PIGEON FORGE, Tenn. — Debbie Reynolds couldn't get her dream to take root in Tinseltown, so she's going to bring her vast collection of movie memorabilia "somewhere where America can enjoy it."

Reynolds plans to open the Hollywood Motion Picture Museum in the Belle Island Village resort in the center of Pigeon Forge, gateway to the Great Smoky Mountains National Park, in spring 2005.

The museum is the first anchor in the entertainment/retail/lodging resort, which broke ground in November on an island in the Little Pigeon River.

Surrounded by posters and costumes celebrating such classic films as "Singin' in the Rain," "How the West Was Won" and "The Unsinkable Molly Brown" — all of which starred the actress — and "Ben-Hur," "Show Boat," "Sergeant York," "The Sound of Music" and "Star Wars" (which starred her daughter, Carrie Fisher), Reynolds shared the story of her quest to keep Hollywood's history from disappearing.

She began collecting costumes when MGM decided to jumpstart its cash flow by auctioning items from its warehouses in 1970.

"The studios had always said they were never selling; they were going to keep it," Reynolds, 71, said. "And then the industry kept saying, 'Well, we're going to do a museum,' and then they never have."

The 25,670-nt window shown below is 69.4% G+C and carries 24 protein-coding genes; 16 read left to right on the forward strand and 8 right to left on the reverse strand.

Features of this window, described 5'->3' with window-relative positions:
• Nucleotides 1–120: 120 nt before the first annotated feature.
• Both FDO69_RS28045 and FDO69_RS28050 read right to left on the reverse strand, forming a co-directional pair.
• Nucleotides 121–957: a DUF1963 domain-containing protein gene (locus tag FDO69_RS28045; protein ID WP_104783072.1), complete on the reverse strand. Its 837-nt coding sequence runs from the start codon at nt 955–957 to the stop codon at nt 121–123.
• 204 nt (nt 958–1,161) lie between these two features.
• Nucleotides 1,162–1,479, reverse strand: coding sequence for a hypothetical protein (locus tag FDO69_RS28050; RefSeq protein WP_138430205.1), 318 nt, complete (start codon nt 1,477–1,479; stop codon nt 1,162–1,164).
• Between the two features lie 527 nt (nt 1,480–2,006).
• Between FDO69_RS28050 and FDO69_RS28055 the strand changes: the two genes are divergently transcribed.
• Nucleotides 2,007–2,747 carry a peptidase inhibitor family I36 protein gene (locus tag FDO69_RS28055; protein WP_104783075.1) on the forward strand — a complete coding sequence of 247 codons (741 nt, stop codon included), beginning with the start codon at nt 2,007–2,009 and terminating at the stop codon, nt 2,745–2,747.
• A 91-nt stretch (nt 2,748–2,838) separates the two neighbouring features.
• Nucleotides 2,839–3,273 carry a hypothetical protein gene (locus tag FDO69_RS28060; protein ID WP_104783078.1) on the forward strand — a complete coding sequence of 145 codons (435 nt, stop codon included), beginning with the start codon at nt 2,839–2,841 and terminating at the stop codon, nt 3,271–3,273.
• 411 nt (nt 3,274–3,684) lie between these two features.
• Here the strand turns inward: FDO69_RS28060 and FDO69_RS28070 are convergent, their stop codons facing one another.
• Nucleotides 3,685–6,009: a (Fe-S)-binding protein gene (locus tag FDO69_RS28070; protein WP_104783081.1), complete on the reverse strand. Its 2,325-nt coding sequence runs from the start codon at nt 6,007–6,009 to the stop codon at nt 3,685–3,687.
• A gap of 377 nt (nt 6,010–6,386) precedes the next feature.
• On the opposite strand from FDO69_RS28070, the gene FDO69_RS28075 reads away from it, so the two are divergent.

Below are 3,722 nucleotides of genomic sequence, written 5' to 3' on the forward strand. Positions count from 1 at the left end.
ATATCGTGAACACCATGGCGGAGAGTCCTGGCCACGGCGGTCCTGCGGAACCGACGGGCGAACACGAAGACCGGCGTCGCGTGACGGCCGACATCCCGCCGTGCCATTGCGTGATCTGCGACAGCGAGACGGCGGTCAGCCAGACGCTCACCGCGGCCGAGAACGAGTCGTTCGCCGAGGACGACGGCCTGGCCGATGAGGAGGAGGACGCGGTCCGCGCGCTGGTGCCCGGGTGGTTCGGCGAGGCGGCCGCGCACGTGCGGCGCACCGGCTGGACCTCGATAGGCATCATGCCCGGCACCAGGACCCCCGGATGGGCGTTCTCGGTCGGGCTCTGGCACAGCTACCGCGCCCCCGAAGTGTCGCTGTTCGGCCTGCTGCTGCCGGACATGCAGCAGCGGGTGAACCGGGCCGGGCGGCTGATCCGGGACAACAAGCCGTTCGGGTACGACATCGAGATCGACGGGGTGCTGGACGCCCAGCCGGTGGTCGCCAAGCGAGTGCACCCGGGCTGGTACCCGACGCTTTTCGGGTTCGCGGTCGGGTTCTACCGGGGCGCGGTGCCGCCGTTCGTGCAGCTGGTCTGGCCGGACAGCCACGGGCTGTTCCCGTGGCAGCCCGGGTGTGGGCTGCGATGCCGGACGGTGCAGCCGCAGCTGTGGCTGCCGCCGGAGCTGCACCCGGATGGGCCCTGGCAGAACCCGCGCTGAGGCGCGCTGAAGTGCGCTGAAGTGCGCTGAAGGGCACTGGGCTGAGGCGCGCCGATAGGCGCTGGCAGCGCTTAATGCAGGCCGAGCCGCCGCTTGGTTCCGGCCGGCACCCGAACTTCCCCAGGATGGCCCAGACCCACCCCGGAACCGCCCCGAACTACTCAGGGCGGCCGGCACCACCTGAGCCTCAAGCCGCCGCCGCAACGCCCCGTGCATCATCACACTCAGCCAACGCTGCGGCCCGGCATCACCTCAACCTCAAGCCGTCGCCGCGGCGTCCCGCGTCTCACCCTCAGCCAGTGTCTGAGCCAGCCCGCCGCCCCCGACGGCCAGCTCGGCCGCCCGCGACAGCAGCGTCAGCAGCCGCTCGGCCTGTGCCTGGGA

Reynolds exhibited some of her possessions at her casino in Las Vegas during the 1990s, but financial problems put a stop to that. Plans to include the museum in the Hollywood & Highland development — home to the Oscars' Kodak Theatre — ran aground when arts money dried up after the United States went to war in Iraq.

"I really think that with this . . . (development) that they have going here, this is the best opportunity for us," said Reynolds, who is chairman of the museum while her son, Todd Fisher, is chief executive officer.

Reynolds has nearly 4,000 costumes — including Marilyn Monroe's famous white dress from "The Seven Year Itch" — and tens of thousands of props and other movie-related items.

The collection "will rotate in and out," said Reynolds, whose recent films include "In & Out" and "Mother."

Even through periods of personal financial upheaval, she has never been tempted to part with her memorabilia.

"I sold a lot of things," she said. "I sold my paintings. I had a lot of art. . . . I had a Renoir, a Monet. I had a lot of jewelry, and I sold all that in order to get through some rough business times, mostly because of bad marriages and bad management. But I never sold any of my memorabilia because it meant a great deal to me."

The unsinkable Reynolds joked about being short — just like Pigeon Forge-attraction neighbor Dolly Parton, whom she met at a benefit.

"She's adorable," said Reynolds, who performs a live show 42 weeks a year. "I can't wait to know her better. I don't know how much time she's here, but I'll be here (frequently), so I'll have her over for some of my black-eyed peas and cornbread."